Like the fig, these fruits are to die for. No wonder people obsess over making wine out of them. They are a truly amazing fruit. Grow either the Labrusca or Vinifera vines. They're both very good. Mars has been my best producer thus far. One type of grape however that's constantly overlooked is the muscadine grape. It's a grape native to the South with very good disease resistance and almost no issues. I would highly recommend Lane and Triumph for colder places.


Other fruits:

Pawpaw


The temperate banana, but better. They are better than some of the best banana varieties I've eaten, but only when picked perfectly. Pick them when they're coming right off the tree with very little effort or let them fall off the tree.


Indian Free Peach


This peach combines the best qualities of a yellow and white fleshed peach. It's truly amazing. I really love Redhaven as it probably is the standard of all peach varieties, but this peach blows it out of the water in terms of flavor.


Early Blush Apricot


From what I can tell, this apricot is a different type of Apricot than others I've grown and eaten. It's not a "dry" apricot. It's juicy like a peach. They're much better tasting than my other variety Tomcot. Early Blush has a cotton candy flavor when grown in dryer soil and when the fruits receive ample sunlight.


Comice Pear


The king of pears for sure. It's got the best melt-in-your-mouth texture. Last year I tasted a pear called Harrow Sweet. I was very impressed, but I fear that there's only one Comice. It's like eating a pear marshmallow.


Asian Pears


I find that these have a better flavor than European Pears. They're quite complex and can like the Earli Blush apricot, it can taste like cotton candy. My tree is of the variety Chojuro. So far it's very productive and fireblight-resistant too.


Astringent Persimmon


Persimmons produce the highest quality and best-tasting fruit the most consistently in my yard. They are incredible for their flavor (especially the astringent types), but they are also some of the best problem-free trees. I would highly recommend Hachiya if you can grow it in your area to produce hoshigaki. The American types however taste extremely fragrant and are loaded with spicey & dried fruit flavors. It's one of the best experiences you can find in fruit.


Red Fleshed Apples


While I'm not growing any, I do believe this is the future of apples. I recently tasted apples called Lucy Rose and Lucy Glo at the grocery store. Lucy Rose is a notch behind Glo as it's a mild strawberry-flavored Honeycrisp. The Lucy Glo apples I tried were much better colored, had less acidity, a better texture, and way more berry flavor. I've also grown an apple below called Hawaii. It does taste like pineapple and I'm looking forward to more from my apple trees (hopefully this season). I'm growing some exquisite varieties like Golden Russet, King David & Gravenstein.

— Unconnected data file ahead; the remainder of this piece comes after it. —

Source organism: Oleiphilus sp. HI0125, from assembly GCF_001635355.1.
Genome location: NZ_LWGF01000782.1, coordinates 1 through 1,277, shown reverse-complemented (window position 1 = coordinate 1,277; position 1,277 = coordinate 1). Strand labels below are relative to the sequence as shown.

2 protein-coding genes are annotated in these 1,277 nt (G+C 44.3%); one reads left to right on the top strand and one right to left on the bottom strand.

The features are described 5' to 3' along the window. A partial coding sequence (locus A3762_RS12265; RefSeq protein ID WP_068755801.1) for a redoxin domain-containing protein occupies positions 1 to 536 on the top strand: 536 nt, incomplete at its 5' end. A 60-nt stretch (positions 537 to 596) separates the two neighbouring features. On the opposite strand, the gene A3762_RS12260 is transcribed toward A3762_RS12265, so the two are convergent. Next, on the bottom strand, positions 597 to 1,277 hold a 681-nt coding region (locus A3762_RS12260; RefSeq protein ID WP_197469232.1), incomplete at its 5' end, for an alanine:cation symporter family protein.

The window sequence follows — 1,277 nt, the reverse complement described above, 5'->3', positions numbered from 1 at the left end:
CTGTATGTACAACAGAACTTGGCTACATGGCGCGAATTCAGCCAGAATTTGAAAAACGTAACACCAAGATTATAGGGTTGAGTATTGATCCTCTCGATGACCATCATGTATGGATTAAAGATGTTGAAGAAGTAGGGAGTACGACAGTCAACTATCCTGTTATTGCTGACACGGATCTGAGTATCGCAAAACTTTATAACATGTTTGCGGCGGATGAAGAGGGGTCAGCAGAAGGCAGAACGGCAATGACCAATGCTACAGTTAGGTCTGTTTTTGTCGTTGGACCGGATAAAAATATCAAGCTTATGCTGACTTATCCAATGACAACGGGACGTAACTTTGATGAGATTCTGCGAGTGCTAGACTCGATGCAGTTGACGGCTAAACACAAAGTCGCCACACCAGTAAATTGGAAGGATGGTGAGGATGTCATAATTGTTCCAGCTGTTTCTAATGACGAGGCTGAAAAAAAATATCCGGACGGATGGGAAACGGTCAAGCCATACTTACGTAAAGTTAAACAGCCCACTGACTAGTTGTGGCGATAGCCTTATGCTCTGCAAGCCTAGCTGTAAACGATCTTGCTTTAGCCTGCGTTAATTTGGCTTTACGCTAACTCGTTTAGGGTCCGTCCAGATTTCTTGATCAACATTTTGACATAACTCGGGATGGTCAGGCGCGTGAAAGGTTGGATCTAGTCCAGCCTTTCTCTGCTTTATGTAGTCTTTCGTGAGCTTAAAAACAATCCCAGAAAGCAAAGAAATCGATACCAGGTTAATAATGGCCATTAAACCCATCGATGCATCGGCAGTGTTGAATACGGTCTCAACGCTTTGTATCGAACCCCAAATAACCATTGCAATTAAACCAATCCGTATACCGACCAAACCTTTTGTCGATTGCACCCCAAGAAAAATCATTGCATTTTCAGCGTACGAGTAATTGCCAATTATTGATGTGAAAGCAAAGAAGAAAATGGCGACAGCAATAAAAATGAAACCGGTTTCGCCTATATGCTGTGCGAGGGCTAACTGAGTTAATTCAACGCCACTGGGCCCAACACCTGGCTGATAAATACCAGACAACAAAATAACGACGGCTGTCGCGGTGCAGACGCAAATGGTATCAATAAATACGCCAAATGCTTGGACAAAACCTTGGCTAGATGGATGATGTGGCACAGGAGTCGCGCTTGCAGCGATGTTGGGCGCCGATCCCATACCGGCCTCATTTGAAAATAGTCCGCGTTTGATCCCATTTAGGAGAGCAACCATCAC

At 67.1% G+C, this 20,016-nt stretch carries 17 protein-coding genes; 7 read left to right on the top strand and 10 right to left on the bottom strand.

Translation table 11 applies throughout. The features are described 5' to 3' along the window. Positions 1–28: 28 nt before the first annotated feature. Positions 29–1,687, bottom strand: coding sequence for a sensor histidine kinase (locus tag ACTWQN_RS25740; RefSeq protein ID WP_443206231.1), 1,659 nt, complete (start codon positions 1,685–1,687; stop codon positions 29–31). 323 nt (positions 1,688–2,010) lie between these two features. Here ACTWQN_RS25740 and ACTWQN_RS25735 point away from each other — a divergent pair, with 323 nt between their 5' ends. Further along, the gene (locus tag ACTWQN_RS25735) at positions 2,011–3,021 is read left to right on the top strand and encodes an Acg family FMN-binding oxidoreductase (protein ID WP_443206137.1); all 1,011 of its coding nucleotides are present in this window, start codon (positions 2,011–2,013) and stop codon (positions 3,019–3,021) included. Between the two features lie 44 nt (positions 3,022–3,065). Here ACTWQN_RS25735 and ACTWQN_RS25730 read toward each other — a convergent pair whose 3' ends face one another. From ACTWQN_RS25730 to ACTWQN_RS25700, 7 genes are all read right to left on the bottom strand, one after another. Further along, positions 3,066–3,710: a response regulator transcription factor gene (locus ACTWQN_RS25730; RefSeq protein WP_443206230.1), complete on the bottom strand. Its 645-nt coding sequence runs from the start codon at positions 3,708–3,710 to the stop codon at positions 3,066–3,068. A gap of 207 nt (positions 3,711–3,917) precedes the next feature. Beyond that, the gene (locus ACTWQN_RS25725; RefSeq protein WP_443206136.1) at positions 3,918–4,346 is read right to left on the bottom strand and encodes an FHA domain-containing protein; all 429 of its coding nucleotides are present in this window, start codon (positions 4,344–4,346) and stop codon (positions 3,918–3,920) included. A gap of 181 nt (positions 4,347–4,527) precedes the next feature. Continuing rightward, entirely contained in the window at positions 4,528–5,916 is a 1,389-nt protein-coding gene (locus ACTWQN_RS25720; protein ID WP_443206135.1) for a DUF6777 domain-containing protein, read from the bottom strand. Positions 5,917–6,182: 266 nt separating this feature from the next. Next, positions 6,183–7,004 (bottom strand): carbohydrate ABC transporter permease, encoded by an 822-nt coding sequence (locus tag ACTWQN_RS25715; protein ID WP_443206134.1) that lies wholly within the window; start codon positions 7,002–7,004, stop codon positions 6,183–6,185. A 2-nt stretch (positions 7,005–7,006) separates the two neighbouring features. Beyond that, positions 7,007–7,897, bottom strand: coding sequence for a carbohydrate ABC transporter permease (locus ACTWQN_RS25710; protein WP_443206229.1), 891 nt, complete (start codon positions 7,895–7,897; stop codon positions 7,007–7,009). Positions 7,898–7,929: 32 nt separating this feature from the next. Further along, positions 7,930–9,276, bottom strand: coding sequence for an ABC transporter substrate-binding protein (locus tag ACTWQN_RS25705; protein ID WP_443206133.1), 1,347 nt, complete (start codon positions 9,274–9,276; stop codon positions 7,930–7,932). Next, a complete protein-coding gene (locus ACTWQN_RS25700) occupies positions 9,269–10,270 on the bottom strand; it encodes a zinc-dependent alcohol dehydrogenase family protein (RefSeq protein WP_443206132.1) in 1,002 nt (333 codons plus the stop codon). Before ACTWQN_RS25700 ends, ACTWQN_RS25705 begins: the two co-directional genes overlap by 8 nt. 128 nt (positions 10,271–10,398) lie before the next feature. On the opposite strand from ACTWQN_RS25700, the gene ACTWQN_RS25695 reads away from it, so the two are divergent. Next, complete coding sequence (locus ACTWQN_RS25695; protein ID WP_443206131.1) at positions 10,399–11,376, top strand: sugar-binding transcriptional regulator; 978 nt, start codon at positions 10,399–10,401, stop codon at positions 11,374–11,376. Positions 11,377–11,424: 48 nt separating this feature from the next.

Citrus


While the varieties and fruits I've mentioned above are all geared toward temperate climates, I would be doing you all a disservice if I did not mention citrus. Why? Because they can be grown in containers and moved inside during the winter. If you spend the time to make and learn from your mistakes in growing these trees, you'll be rewarded every winter with very high-quality (better than the store) sour citrus. And I say sour because the sweet varieties need ample photosynthesis and cold nights during the winter months.

A nice workaround is to just grow the sour types that don't need that chilly weather in the winter. It is cold here in the winter, but it's too cold. Enough to kill most of my trees. One variety however that you can plant in colder places is the Yuzu and Sudachi. These are quite hardy and produce some of the best acidity you can add to your food. I also really like Kumquats, the Eustis Limequat, Lemons, Limes, and specifically the ultra-productive finger limes. These limes when added to homemade nigiri bring it to the next level.
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I just received a Tillamook goumi. Does Tillamook goumi need another variety to cross pollinate with to be as productive as the one in your yard ?

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Michael Farrell
Michael Farrell
Dec 31, 2022

been following along on your fruit growing adventures for some time now and it has helped me get started in fruit production these past few years. here are my thoughts on your selections


1. I would love to hear your opinion of Marionberry and Columbia Star vs Prime Ark Freedom. I tried PAF in pots but it died overwinter and I'm tempted to try again in a better location in ground but not if there are better options


2. I planted some black raspberries this year because I have a lot a black walnuts nearby and black raspberries are juglone tolerant. no fruit in year 1 and waiting to see if they survive the winter. I'm growing Ohio Treasure a…


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Valya
Valya
Dec 28, 2022

Thank you for your excellent advice! My husband and I have planted many fruit trees that you've recommended. So excited to get a small harvest of fruit next year.

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Ross,


I'm glad you mention Muscadines. They can take some getting used to, but once you do they can be very rewarding.


I grew a lot of NOBLE Muscadine in N. Florida, along with "The Mother Vine", Carlos, Summit, Black Beauty, etc.


If your looking for strictly food ( wine, or fresh eating) you can not go wrong with Noble. Self Fertile, resists berry rot ( a problem on some bronze cultivars) and once established it will give one heck of a crop. They need to be fully ripe to taste good about 16% sugar when ripe.


I see you have "Lane", the Clifton Georgia ( University of Georgia) testing station says Lane has 15.5% Sugar on average...that is pretty…


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Replying to

I've bought from Ison's ( twice) they really are the best for nice large vines. I love their 2 year plus vines. The second time I bought from them my order was delayed because I also ordered an "Elliot" pecan at the same time...by the time that was ready, it was past prime planting time.


Ison's did send me extra Carlos vines 7 instead of 3 to make up for the fact that only small vines were left, and my order was delayed way past the expected shipping date. Of course I did not know I was planting extra vines in an epic drought....many Smaller Carlos did not make it even with me going out every day and hand watering…


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ABOUT THE AUTHOR
I'm Ross, the "Fig Boss." A YouTuber educating the world on the wonderful passion of growing fig trees. Apply my experiences to your own fig journey to grow the best tasting food possible.